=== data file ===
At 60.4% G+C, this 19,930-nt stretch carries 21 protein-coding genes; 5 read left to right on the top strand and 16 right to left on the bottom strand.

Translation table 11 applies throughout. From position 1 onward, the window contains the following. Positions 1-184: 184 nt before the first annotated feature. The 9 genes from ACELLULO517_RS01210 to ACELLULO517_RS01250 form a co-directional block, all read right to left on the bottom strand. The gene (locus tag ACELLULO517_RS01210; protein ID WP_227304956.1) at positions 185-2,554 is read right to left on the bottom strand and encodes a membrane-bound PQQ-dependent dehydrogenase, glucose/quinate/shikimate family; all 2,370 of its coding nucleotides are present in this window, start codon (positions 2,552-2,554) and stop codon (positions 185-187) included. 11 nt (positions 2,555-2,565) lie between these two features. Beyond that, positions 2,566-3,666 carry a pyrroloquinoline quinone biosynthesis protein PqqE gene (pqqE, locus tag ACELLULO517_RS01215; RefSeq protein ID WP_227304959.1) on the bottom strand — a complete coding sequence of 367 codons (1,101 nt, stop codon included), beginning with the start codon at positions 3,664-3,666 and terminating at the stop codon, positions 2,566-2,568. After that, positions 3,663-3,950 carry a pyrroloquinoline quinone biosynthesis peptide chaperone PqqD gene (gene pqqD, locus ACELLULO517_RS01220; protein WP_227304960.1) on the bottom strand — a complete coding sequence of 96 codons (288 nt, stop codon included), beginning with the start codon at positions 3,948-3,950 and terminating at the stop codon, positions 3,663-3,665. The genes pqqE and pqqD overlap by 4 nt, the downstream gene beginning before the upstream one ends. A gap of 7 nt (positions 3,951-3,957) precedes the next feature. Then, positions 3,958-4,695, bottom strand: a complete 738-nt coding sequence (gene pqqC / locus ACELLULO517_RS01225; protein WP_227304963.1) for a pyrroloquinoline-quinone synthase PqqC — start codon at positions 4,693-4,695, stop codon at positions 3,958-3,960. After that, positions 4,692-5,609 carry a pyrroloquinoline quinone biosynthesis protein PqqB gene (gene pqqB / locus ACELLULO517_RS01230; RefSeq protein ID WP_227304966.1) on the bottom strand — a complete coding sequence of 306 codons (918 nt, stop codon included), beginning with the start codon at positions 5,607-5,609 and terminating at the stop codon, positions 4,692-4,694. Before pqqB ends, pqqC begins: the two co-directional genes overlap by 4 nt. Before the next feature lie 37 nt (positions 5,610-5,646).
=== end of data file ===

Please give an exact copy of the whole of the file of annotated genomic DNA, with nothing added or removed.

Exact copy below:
At 60.4% G+C, this 19,930-nt stretch carries 21 protein-coding genes; 5 read left to right on the top strand and 16 right to left on the bottom strand.

Translation table 11 applies throughout. From position 1 onward, the window contains the following. Positions 1-184: 184 nt before the first annotated feature. The 9 genes from ACELLULO517_RS01210 to ACELLULO517_RS01250 form a co-directional block, all read right to left on the bottom strand. The gene (locus tag ACELLULO517_RS01210; protein ID WP_227304956.1) at positions 185-2,554 is read right to left on the bottom strand and encodes a membrane-bound PQQ-dependent dehydrogenase, glucose/quinate/shikimate family; all 2,370 of its coding nucleotides are present in this window, start codon (positions 2,552-2,554) and stop codon (positions 185-187) included. 11 nt (positions 2,555-2,565) lie between these two features. Beyond that, positions 2,566-3,666 carry a pyrroloquinoline quinone biosynthesis protein PqqE gene (pqqE, locus tag ACELLULO517_RS01215; RefSeq protein ID WP_227304959.1) on the bottom strand — a complete coding sequence of 367 codons (1,101 nt, stop codon included), beginning with the start codon at positions 3,664-3,666 and terminating at the stop codon, positions 2,566-2,568. After that, positions 3,663-3,950 carry a pyrroloquinoline quinone biosynthesis peptide chaperone PqqD gene (gene pqqD, locus ACELLULO517_RS01220; protein WP_227304960.1) on the bottom strand — a complete coding sequence of 96 codons (288 nt, stop codon included), beginning with the start codon at positions 3,948-3,950 and terminating at the stop codon, positions 3,663-3,665. The genes pqqE and pqqD overlap by 4 nt, the downstream gene beginning before the upstream one ends. A gap of 7 nt (positions 3,951-3,957) precedes the next feature. Then, positions 3,958-4,695, bottom strand: a complete 738-nt coding sequence (gene pqqC / locus ACELLULO517_RS01225; protein WP_227304963.1) for a pyrroloquinoline-quinone synthase PqqC — start codon at positions 4,693-4,695, stop codon at positions 3,958-3,960. After that, positions 4,692-5,609 carry a pyrroloquinoline quinone biosynthesis protein PqqB gene (gene pqqB / locus ACELLULO517_RS01230; RefSeq protein ID WP_227304966.1) on the bottom strand — a complete coding sequence of 306 codons (918 nt, stop codon included), beginning with the start codon at positions 5,607-5,609 and terminating at the stop codon, positions 4,692-4,694. Before pqqB ends, pqqC begins: the two co-directional genes overlap by 4 nt. Before the next feature lie 37 nt (positions 5,610-5,646).